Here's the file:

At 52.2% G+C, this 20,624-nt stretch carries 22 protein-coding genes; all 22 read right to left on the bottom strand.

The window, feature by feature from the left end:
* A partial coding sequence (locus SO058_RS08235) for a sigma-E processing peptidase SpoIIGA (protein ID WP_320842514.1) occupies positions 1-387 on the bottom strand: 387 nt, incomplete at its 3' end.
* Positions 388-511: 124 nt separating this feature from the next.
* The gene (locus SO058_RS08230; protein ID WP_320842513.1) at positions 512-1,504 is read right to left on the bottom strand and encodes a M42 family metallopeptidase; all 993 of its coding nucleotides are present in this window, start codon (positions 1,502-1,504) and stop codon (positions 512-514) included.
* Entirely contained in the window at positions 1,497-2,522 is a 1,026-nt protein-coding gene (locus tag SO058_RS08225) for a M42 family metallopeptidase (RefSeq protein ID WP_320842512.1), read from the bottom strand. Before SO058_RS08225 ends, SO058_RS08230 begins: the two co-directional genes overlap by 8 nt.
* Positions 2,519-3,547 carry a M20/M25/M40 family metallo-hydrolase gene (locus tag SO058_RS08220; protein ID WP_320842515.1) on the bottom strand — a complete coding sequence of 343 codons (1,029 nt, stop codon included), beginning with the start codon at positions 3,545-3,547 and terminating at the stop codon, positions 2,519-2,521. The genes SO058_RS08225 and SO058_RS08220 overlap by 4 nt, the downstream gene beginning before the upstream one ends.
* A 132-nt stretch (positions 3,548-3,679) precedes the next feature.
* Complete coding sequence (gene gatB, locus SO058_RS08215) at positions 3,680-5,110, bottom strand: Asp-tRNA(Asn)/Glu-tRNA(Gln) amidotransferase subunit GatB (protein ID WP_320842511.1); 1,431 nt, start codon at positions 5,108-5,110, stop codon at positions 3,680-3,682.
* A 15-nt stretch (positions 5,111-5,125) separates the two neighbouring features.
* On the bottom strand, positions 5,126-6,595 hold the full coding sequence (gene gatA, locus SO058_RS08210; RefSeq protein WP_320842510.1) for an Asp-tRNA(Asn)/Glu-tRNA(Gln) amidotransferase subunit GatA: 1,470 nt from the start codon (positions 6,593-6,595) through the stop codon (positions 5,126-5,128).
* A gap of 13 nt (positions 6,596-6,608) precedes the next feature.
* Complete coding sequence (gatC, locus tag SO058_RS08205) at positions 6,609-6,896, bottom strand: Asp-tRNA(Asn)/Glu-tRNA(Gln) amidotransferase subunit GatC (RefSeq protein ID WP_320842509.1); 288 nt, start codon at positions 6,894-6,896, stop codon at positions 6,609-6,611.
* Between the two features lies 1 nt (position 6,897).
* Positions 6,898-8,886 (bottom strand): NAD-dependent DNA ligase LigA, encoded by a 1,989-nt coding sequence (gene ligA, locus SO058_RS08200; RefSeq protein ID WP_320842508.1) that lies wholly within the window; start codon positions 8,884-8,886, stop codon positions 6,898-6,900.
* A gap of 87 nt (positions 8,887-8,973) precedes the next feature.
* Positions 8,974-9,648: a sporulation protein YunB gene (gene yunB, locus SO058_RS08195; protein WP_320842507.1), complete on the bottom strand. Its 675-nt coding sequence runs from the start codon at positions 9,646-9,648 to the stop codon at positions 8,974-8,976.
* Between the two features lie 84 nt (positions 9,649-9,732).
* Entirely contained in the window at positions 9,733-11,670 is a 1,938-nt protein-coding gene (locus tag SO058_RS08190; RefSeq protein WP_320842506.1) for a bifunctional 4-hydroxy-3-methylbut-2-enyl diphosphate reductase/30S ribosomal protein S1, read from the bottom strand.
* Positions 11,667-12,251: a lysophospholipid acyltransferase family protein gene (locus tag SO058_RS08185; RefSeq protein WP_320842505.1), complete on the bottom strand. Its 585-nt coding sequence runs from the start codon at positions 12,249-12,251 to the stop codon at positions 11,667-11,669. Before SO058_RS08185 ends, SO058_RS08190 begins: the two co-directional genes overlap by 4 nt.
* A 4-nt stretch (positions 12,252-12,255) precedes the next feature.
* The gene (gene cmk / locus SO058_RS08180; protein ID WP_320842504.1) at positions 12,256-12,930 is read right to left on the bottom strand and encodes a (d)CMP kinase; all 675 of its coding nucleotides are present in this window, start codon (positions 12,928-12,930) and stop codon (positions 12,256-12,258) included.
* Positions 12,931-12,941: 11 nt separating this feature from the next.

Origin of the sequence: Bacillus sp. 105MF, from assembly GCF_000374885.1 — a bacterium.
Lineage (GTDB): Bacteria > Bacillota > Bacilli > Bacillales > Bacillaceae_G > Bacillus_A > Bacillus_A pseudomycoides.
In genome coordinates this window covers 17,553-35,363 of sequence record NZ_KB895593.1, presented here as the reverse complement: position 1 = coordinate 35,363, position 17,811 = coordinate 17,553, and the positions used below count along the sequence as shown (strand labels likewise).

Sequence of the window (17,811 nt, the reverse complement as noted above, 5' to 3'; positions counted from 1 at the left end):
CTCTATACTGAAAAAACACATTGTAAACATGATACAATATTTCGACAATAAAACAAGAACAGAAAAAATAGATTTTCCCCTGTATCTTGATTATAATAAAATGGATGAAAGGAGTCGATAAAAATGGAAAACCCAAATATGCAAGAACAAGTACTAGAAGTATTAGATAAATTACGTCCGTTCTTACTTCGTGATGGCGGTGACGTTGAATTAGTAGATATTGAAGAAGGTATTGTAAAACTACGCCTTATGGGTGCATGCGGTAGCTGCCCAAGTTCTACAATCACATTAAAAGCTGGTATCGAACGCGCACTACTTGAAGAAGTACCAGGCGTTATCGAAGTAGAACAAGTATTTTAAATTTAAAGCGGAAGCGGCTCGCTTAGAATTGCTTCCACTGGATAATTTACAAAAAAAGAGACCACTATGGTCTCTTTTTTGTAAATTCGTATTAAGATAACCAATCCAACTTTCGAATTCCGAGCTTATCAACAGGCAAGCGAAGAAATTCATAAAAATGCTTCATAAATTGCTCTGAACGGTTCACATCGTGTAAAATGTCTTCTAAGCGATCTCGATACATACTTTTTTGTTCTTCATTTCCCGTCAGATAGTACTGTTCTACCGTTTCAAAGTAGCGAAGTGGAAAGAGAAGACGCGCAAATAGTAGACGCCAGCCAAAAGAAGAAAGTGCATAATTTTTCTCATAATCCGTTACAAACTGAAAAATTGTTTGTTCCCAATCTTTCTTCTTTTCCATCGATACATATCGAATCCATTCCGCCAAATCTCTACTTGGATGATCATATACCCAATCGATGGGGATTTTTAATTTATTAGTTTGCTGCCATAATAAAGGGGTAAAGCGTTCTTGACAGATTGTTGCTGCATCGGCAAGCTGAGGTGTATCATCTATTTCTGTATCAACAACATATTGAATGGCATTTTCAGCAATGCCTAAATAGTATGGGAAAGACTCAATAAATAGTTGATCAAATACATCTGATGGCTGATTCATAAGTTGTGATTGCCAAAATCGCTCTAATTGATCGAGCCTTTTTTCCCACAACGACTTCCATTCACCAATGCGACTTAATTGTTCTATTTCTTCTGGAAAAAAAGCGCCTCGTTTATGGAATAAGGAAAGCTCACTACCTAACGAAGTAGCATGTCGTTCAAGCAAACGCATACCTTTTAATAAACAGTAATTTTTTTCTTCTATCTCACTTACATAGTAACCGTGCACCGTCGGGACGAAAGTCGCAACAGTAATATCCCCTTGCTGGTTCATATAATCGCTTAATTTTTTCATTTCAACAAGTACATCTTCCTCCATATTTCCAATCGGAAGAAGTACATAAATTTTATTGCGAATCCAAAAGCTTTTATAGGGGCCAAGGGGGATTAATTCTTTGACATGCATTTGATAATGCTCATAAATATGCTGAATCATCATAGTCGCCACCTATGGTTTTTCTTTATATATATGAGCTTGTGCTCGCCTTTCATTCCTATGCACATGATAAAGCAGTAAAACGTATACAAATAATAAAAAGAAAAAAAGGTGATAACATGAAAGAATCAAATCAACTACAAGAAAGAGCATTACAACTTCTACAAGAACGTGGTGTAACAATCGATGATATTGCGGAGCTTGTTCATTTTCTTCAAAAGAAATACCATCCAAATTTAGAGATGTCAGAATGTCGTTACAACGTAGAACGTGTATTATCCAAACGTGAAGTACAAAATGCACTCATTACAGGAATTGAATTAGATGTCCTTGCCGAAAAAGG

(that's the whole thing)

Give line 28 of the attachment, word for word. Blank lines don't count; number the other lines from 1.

CTCTATACTGAAAAAACACATTGTAAACATGATACAATATTTCGACAATAAAACAAGAACAGAAAAAATAGATTTTCCCCTGTATCTTGATTATAATAAAATGGATGAAAGGAGTCGATAAAAATGGAAAACCCAAATATGCAAGAACAAGTACTAGAAGTATTAGATAAATTACGTCCGTTCTTACTTCGTGATGGCGGTGACGTTGAATTAGTAGATATTGAAGAAGGTATTGTAAAACTACGCCTTATGGGTGCATGCGGTAGCTGCCCAAGTTCTACAATCACATTAAAAGCTGGTATCGAACGCGCACTACTTGAAGAAGTACCAGGCGTTATCGAAGTAGAACAAGTATTTTAAATTTAAAGCGGAAGCGGCTCGCTTAGAATTGCTTCCACTGGATAATTTACAAAAAAAGAGACCACTATGGTCTCTTTTTTGTAAATTCGTATTAAGATAACCAATCCAACTTTCGAATTCCGAGCTTATCAACAGGCAAGCGAAGAAATTCATAAAAATGCTTCATAAATTGCTCTGAACGGTTCACATCGTGTAAAATGTCTTCTAAGCGATCTCGATACATACTTTTTTGTTCTTCATTTCCCGTCAGATAGTACTGTTCTACCGTTTCAAAGTAGCGAAGTGGAAAGAGAAGACGCGCAAATAGTAGACGCCAGCCAAAAGAAGAAAGTGCATAATTTTTCTCATAATCCGTTACAAACTGAAAAATTGTTTGTTCCCAATCTTTCTTCTTTTCCATCGATACATATCGAATCCATTCCGCCAAATCTCTACTTGGATGATCATATACCCAATCGATGGGGATTTTTAATTTATTAGTTTGCTGCCATAATAAAGGGGTAAAGCGTTCTTGACAGATTGTTGCTGCATCGGCAAGCTGAGGTGTATCATCTATTTCTGTATCAACAACATATTGAATGGCATTTTCAGCAATGCCTAAATAGTATGGGAAAGACTCAATAAATAGTTGATCAAATACATCTGATGGCTGATTCATAAGTTGTGATTGCCAAAATCGCTCTAATTGATCGAGCCTTTTTTCCCACAACGACTTCCATTCACCAATGCGACTTAATTGTTCTATTTCTTCTGGAAAAAAAGCGCCTCGTTTATGGAATAAGGAAAGCTCACTACCTAACGAAGTAGCATGTCGTTCAAGCAAACGCATACCTTTTAATAAACAGTAATTTTTTTCTTCTATCTCACTTACATAGTAACCGTGCACCGTCGGGACGAAAGTCGCAACAGTAATATCCCCTTGCTGGTTCATATAATCGCTTAATTTTTTCATTTCAACAAGTACATCTTCCTCCATATTTCCAATCGGAAGAAGTACATAAATTTTATTGCGAATCCAAAAGCTTTTATAGGGGCCAAGGGGGATTAATTCTTTGACATGCATTTGATAATGCTCATAAATATGCTGAATCATCATAGTCGCCACCTATGGTTTTTCTTTATATATATGAGCTTGTGCTCGCCTTTCATTCCTATGCACATGATAAAGCAGTAAAACGTATACAAATAATAAAAAGAAAAAAAGGTGATAACATGAAAGAATCAAATCAACTACAAGAAAGAGCATTACAACTTCTACAAGAACGTGGTGTAACAATCGATGATATTGCGGAGCTTGTTCATTTTCTTCAAAAGAAATACCATCCAAATTTAGAGATGTCAGAATGTCGTTACAACGTAGAACGTGTATTATCCAAACGTGAAGTACAAAATGCACTCATTACAGGAATTGAATTAGATGTCCTTGCCGAAAAAGG